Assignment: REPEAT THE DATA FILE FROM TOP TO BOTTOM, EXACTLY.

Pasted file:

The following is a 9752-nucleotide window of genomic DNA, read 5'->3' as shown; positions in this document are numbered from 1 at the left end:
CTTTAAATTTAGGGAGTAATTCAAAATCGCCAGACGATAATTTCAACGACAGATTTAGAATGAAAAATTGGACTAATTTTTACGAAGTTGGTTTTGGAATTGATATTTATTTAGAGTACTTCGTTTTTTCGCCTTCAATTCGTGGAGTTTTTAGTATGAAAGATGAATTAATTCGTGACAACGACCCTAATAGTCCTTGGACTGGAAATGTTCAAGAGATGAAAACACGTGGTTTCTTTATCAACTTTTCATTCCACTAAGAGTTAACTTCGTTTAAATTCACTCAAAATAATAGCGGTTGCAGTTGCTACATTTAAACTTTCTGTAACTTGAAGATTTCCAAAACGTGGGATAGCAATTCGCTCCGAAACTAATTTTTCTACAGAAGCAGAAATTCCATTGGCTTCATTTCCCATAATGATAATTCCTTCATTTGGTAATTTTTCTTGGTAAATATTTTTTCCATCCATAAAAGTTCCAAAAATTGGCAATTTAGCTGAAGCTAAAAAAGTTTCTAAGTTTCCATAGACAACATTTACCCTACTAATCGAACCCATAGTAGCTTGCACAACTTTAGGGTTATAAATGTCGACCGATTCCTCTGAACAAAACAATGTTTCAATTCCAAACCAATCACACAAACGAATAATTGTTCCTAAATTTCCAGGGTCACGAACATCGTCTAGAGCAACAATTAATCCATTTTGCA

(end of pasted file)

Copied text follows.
The following is a 9752-nucleotide window of genomic DNA, read 5'->3' as shown; positions in this document are numbered from 1 at the left end:
CTTTAAATTTAGGGAGTAATTCAAAATCGCCAGACGATAATTTCAACGACAGATTTAGAATGAAAAATTGGACTAATTTTTACGAAGTTGGTTTTGGAATTGATATTTATTTAGAGTACTTCGTTTTTTCGCCTTCAATTCGTGGAGTTTTTAGTATGAAAGATGAATTAATTCGTGACAACGACCCTAATAGTCCTTGGACTGGAAATGTTCAAGAGATGAAAACACGTGGTTTCTTTATCAACTTTTCATTCCACTAAGAGTTAACTTCGTTTAAATTCACTCAAAATAATAGCGGTTGCAGTTGCTACATTTAAACTTTCTGTAACTTGAAGATTTCCAAAACGTGGGATAGCAATTCGCTCCGAAACTAATTTTTCTACAGAAGCAGAAATTCCATTGGCTTCATTTCCCATAATGATAATTCCTTCATTTGGTAATTTTTCTTGGTAAATATTTTTTCCATCCATAAAAGTTCCAAAAATTGGCAATTTAGCTGAAGCTAAAAAAGTTTCTAAGTTTCCATAGACAACATTTACCCTACTAATCGAACCCATAGTAGCTTGCACAACTTTAGGGTTATAAATGTCGACCGATTCCTCTGAACAAAACAATGTTTCAATTCCAAACCAATCACACAAACGAATAATTGTTCCTAAATTTCCAGGGTCACGAACATCGTCTAGAGCAACAATTAATCCATTTTGCA